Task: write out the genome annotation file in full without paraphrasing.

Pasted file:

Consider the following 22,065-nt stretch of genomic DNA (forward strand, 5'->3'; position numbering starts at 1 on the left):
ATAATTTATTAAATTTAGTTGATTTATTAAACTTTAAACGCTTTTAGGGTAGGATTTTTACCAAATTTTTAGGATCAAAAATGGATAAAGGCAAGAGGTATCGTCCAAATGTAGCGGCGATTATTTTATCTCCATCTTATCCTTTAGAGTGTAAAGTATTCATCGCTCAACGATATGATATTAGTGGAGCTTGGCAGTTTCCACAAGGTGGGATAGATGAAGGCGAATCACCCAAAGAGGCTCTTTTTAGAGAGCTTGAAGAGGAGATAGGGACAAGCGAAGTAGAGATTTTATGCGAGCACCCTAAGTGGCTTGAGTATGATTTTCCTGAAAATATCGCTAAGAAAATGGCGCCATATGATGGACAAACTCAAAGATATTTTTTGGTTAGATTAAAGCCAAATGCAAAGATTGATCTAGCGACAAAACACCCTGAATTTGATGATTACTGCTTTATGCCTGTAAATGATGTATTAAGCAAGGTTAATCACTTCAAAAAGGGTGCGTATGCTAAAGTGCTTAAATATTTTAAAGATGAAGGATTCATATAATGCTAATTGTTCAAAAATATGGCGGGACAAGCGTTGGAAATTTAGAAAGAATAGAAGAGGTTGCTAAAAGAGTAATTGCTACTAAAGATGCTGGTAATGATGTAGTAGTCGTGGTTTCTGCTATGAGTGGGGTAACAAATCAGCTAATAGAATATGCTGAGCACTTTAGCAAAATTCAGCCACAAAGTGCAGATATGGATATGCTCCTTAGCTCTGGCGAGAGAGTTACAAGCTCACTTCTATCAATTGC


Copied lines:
Consider the following 22,065-nt stretch of genomic DNA (forward strand, 5'->3'; position numbering starts at 1 on the left):
ATAATTTATTAAATTTAGTTGATTTATTAAACTTTAAACGCTTTTAGGGTAGGATTTTTACCAAATTTTTAGGATCAAAAATGGATAAAGGCAAGAGGTATCGTCCAAATGTAGCGGCGATTATTTTATCTCCATCTTATCCTTTAGAGTGTAAAGTATTCATCGCTCAACGATATGATATTAGTGGAGCTTGGCAGTTTCCACAAGGTGGGATAGATGAAGGCGAATCACCCAAAGAGGCTCTTTTTAGAGAGCTTGAAGAGGAGATAGGGACAAGCGAAGTAGAGATTTTATGCGAGCACCCTAAGTGGCTTGAGTATGATTTTCCTGAAAATATCGCTAAGAAAATGGCGCCATATGATGGACAAACTCAAAGATATTTTTTGGTTAGATTAAAGCCAAATGCAAAGATTGATCTAGCGACAAAACACCCTGAATTTGATGATTACTGCTTTATGCCTGTAAATGATGTATTAAGCAAGGTTAATCACTTCAAAAAGGGTGCGTATGCTAAAGTGCTTAAATATTTTAAAGATGAAGGATTCATATAATGCTAATTGTTCAAAAATATGGCGGGACAAGCGTTGGAAATTTAGAAAGAATAGAAGAGGTTGCTAAAAGAGTAATTGCTACTAAAGATGCTGGTAATGATGTAGTAGTCGTGGTTTCTGCTATGAGTGGGGTAACAAATCAGCTAATAGAATATGCTGAGCACTTTAGCAAAATTCAGCCACAAAGTGCAGATATGGATATGCTCCTTAGCTCTGGCGAGAGAGTTACAAGCTCACTTCTATCAATTGC